Eagles

Carson Wentz, sans cane, shows up at Eagles practice

dz-wentz.jpg
Dave Zangaro

Carson Wentz, sans cane, shows up at Eagles practice

There was a special guest in the bubble at the NovaCare Complex shortly after the Eagles began practice on Friday. 

Carson Wentz, wearing a big stabilizing brace on his left leg, walked down the sideline without a cane to watch some of practice as the Eagles continued their preparations for the Super Bowl on Feb. 4. 

After watching drills for a couple minutes, Wentz had a conversation with special teams coordinator Dave Fipp before reporters were ushered out of practice. 

Wentz, who tore his left ACL on Dec. 10, has been around the team for past month and a half, but Friday was the first time he's appeared during the portion of practice open to the media. It was also the first time he's been seen walking without his cane, which was resting in his locker earlier in the week. 

For the last two games, Wentz has been able to stand on the sideline to help Nick Foles between drives. Foles said Wentz's support "means everything." 

"The relationship just continues to grow," Foles said. "Obviously, there's been some great adversity this year that he's gone through, the team's gone through. But Carson, specifically, just the way he's handled it has been amazing. His support for this team, for me personally whether it's in our meeting room, in walkthroughs, in practice, during the game, it's been outstanding. 

"I know he's continuing to grow as a player. I know everything he's going through right now will make him an even more dynamic player and person."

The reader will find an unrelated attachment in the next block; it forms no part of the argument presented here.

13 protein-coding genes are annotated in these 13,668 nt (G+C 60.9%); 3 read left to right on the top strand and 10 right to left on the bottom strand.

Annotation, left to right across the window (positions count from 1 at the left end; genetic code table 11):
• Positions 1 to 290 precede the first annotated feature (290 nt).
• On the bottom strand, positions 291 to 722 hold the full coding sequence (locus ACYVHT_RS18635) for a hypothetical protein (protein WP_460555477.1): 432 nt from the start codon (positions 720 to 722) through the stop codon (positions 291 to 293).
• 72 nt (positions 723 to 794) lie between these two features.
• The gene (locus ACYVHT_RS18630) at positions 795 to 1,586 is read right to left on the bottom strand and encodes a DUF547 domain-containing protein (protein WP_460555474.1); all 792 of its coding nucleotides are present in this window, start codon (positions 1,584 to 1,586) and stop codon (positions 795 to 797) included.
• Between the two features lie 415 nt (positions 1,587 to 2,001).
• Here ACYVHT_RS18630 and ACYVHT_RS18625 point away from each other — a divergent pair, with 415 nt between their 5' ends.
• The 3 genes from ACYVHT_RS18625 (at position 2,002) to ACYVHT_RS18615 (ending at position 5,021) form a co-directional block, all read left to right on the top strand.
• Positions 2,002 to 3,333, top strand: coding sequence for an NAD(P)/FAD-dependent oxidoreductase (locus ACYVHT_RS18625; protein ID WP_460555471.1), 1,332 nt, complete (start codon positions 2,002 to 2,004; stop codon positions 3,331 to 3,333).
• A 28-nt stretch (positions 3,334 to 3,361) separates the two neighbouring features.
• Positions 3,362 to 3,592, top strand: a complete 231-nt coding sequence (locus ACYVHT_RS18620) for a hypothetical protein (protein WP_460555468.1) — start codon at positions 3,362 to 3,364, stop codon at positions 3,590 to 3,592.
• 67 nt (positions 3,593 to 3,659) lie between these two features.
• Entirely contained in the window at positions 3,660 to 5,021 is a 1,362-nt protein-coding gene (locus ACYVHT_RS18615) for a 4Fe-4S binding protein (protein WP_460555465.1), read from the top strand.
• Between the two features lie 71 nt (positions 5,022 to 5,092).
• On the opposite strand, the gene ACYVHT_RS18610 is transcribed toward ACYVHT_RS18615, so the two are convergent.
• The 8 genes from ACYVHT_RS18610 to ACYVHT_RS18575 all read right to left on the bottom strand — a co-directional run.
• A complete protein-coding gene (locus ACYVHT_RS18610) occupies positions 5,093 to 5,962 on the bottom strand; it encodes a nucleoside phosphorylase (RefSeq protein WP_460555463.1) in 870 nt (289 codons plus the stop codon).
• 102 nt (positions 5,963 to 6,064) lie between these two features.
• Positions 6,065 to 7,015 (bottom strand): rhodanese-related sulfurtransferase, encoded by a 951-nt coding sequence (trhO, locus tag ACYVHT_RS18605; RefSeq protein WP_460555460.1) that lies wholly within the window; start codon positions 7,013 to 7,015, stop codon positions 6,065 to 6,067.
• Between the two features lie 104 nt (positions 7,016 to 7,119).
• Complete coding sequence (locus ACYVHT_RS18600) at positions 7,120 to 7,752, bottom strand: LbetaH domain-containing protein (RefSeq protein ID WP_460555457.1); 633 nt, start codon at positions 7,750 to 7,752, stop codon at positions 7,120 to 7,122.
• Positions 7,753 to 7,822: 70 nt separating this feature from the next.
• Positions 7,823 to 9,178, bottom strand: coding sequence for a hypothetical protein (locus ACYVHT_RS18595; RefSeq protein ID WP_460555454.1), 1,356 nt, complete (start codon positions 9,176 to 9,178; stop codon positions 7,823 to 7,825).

The only Eagles player not at Friday's practice was defensive tackle Tim Jernigan. It's unclear why he was absent, but the team will release an injury report later in the day. 

Kenjon Barner, who had a sick day on Thursday, returned to practice. Jay Ajayi (ankle), who was limited on Thursday, was back on the field Friday. 

Greg Ward still learning wide receiver position after great college career at quarterback

ap-greg-ward-eagles.jpg
AP Images

Greg Ward still learning wide receiver position after great college career at quarterback

Greg Ward threw more touchdown passes in college than Carson Wentz and had a higher career passer rating than Nick Foles. 

These days, his job is catching passes, not throwing them. 

It’s quite a transition from big-time NCAA Division 1 quarterback to NFL wide receiver, but at 5-foot-11, 185 pounds, the former Houston Cougar knows where his future is.

Ward spent all of last year on the Eagles’ practice squad, learning the nuances of a new position and figuring out how to think like a receiver instead of a quarterback. 

He looked surprisingly polished at wide out in training camp, caught nine passes for 63 yards in the preseason and then spent the season focusing on getting better.

“I still haven’t 100 percent gotten the position,” Ward said after a recent rookie camp practice. “I always feel like I can get better, always feel like I can learn something new, feel like there’ll always be something to improve on. 

“Last year was a big year for me. Just learning a new position, learning football period, learning from Alshon (Jeffery), Torrey (Smith) and Nelson (Agholor), it was a very important year for me.

“Just gathering every bit of information I could watching those guys practice and watching them in games and then learning how to apply what you’ve learned to your game.”